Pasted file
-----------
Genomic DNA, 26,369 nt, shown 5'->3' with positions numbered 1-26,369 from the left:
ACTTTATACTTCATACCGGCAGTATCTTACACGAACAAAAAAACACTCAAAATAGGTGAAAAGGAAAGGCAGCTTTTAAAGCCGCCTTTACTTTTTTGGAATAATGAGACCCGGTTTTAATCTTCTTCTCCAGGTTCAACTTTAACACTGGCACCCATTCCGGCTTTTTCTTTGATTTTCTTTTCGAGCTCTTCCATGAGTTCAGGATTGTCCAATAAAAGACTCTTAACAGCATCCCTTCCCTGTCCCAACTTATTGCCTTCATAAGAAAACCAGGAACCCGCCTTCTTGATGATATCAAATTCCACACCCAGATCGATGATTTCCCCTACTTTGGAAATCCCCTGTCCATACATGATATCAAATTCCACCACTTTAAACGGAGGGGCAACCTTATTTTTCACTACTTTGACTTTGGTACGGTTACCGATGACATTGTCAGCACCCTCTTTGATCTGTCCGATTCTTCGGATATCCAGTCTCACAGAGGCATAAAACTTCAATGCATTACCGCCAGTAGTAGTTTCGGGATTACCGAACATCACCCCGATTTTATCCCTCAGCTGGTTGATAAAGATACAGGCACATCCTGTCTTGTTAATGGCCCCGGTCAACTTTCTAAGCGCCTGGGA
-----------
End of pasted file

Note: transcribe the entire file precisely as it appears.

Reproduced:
Genomic DNA, 26,369 nt, shown 5'->3' with positions numbered 1-26,369 from the left:
ACTTTATACTTCATACCGGCAGTATCTTACACGAACAAAAAAACACTCAAAATAGGTGAAAAGGAAAGGCAGCTTTTAAAGCCGCCTTTACTTTTTTGGAATAATGAGACCCGGTTTTAATCTTCTTCTCCAGGTTCAACTTTAACACTGGCACCCATTCCGGCTTTTTCTTTGATTTTCTTTTCGAGCTCTTCCATGAGTTCAGGATTGTCCAATAAAAGACTCTTAACAGCATCCCTTCCCTGTCCCAACTTATTGCCTTCATAAGAAAACCAGGAACCCGCCTTCTTGATGATATCAAATTCCACACCCAGATCGATGATTTCCCCTACTTTGGAAATCCCCTGTCCATACATGATATCAAATTCCACCACTTTAAACGGAGGGGCAACCTTATTTTTCACTACTTTGACTTTGGTACGGTTACCGATGACATTGTCAGCACCCTCTTTGATCTGTCCGATTCTTCGGATATCCAGTCTCACAGAGGCATAAAACTTCAATGCATTACCGCCAGTAGTAGTTTCGGGATTACCGAACATCACCCCGATTTTATCCCTCAGCTGGTTGATAAAGATACAGGCACATCCTGTCTTGTTAATGGCCCCGGTCAACTTTCTAAGCGCCTGGGA